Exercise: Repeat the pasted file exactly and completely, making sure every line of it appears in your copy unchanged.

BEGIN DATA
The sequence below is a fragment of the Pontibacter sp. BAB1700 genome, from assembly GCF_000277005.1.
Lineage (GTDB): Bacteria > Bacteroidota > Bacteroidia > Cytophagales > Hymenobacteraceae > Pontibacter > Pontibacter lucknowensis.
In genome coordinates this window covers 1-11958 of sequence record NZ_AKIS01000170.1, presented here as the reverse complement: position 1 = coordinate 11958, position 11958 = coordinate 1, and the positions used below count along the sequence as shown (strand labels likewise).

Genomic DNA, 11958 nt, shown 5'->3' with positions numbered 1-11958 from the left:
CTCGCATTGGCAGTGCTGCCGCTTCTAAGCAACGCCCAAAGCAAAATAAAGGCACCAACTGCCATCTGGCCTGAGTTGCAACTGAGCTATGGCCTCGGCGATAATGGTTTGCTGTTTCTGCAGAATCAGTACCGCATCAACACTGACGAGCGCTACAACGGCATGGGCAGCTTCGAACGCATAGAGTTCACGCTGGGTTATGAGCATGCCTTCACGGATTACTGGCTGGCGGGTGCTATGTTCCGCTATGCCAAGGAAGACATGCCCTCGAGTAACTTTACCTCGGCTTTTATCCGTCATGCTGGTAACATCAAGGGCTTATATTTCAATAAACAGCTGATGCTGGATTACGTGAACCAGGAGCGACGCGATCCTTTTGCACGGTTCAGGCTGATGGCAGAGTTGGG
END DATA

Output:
The sequence below is a fragment of the Pontibacter sp. BAB1700 genome, from assembly GCF_000277005.1.
Lineage (GTDB): Bacteria > Bacteroidota > Bacteroidia > Cytophagales > Hymenobacteraceae > Pontibacter > Pontibacter lucknowensis.
In genome coordinates this window covers 1-11958 of sequence record NZ_AKIS01000170.1, presented here as the reverse complement: position 1 = coordinate 11958, position 11958 = coordinate 1, and the positions used below count along the sequence as shown (strand labels likewise).

Genomic DNA, 11958 nt, shown 5'->3' with positions numbered 1-11958 from the left:
CTCGCATTGGCAGTGCTGCCGCTTCTAAGCAACGCCCAAAGCAAAATAAAGGCACCAACTGCCATCTGGCCTGAGTTGCAACTGAGCTATGGCCTCGGCGATAATGGTTTGCTGTTTCTGCAGAATCAGTACCGCATCAACACTGACGAGCGCTACAACGGCATGGGCAGCTTCGAACGCATAGAGTTCACGCTGGGTTATGAGCATGCCTTCACGGATTACTGGCTGGCGGGTGCTATGTTCCGCTATGCCAAGGAAGACATGCCCTCGAGTAACTTTACCTCGGCTTTTATCCGTCATGCTGGTAACATCAAGGGCTTATATTTCAATAAACAGCTGATGCTGGATTACGTGAACCAGGAGCGACGCGATCCTTTTGCACGGTTCAGGCTGATGGCAGAGTTGGG